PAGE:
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Suppose I have an interface Employee and there are many classes that implement it, such as Bob, Joe, and Mary, none of which may be changed.

public interface Employee{
  public void work()
}

public class Mary implements Employee{
  public void work(){
    //Mary's implementation of work
  }
}

I must make a Manager class that is a wrapper for an Employee object. So the constructor for Manager takes an object of type Employee

Public class Manager{
private Employee employee;

  public Manager(Employee employee){
     this.employee = employee;
  }

  public void work(){
    this.employee.work()
  }

  public void manage(){
     //my implementation of manage
  }


}

When a Manager object is instantiated, it should have all the methods of the underlying Employee plus a few extra. Most of the methods of the underlying Employee object will not be overridden (see work), and thus I think I should be extending Employee. But a class cannot extend an interface. Currently, I am working on declaring each of the Employee methods within the Manager class and having them simply call the corresponding Employee method. But that seems like unnecessary boilerplate and like it will break if the Employee interface ever changes.

Since extending an interface is not allowed, What is the correct design pattern for what I am trying to do?

  • Since when can you not extend an interface? In fact a subinterface uses the extends keyword when extending a superinterface in Java. – user22815 Jun 9 '16 at 17:02
  • Snowman: An interface can extend an interface, but a class cannot extend an interface. I could make a ManagerInterface extends Employee but then my Manager implements ManagerInterface would still have to declare an implementation for every method of Employee and of ManagerInterface, leaving me where I started. – Jared K Jun 9 '16 at 17:19
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The way you're doing it is basically the usual way of doing this in a static language. You should probably declare your Manager to implement Employee, but other than that there really isn't a better way of achieving the result you want.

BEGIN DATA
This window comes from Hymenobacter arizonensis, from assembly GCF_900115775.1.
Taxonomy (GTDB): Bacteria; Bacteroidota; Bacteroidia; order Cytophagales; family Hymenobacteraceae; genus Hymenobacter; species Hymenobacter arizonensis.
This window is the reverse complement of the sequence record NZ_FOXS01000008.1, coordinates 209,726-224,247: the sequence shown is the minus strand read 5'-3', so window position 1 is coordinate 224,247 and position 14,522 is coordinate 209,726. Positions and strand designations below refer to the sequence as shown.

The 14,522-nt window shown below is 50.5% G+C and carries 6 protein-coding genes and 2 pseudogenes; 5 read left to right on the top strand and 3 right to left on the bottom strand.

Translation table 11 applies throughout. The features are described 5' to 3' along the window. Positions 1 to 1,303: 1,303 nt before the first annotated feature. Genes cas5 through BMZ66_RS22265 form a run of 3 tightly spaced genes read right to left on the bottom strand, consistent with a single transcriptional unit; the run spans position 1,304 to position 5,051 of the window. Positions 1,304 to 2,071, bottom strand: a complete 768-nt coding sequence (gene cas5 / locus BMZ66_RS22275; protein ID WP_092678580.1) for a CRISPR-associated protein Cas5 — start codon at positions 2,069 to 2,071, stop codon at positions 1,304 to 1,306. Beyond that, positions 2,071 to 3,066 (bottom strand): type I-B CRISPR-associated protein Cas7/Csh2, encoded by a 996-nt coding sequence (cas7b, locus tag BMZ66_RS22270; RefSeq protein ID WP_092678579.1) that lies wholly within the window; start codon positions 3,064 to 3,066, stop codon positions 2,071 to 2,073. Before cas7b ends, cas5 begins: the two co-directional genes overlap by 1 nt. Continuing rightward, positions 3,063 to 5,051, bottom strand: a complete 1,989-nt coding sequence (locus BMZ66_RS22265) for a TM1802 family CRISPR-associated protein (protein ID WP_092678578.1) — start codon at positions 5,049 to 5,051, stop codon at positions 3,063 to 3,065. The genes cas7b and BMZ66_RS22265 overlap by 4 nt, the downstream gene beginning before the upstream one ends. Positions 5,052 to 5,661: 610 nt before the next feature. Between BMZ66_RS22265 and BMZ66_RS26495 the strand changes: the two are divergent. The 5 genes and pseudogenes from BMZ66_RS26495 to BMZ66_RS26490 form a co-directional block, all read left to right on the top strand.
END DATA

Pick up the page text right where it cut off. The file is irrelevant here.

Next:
In some dynamically-typed languages (e.g. Ruby or Smalltalk) there is another alternative: you can implement a method that gets called if your object is sent an unrecognised message (i.e. it's called with a method it doesn't know about), and you can then forward that message to the target object. Java has no way of doing this.

  • if Manager implements Employee, what happens when you accidentally pass an already Manager Employee as a parameter to a new Manager? – uylmz Jun 10 '16 at 23:01
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You don't need inheritance in this case, you need composition:

public interface Manager {
    void manage();
}

public class Mary implements Employee, Manager{
    public void work(){
        //Mary's implementation of work
    }

    public void manage(){
        //manage
    }
}

Java allows classes to implement multiple interfaces, and is a good guideline: Why should I prefer composition over inheritance?

If you literally cannot change the Mary class, than you should do a wrapper object like you have, which would act as an Adapter for the Employee class instances.

I don't think you need to extend the Employee interface, since you did not indicate that it will need a work() method.

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You said I must make a Manager class that is a wrapper for an Employee object Purpose of the wrapper exactly what you described, it wrap some other behavior under own methods.

I think your Manager class need to implement Employee interface.

Public class Manager implements Employee
{
    private Employee employee;

    public Manager(Employee employee)
    {
        this.employee = employee;
    }

    public void work()
    {
        this.employee.work();
    }

    public void manage()
    {
        //my implementation of manage
    }
}

In this case Manager class wrap behavior of Employee interface and extend it with own manager behavior.

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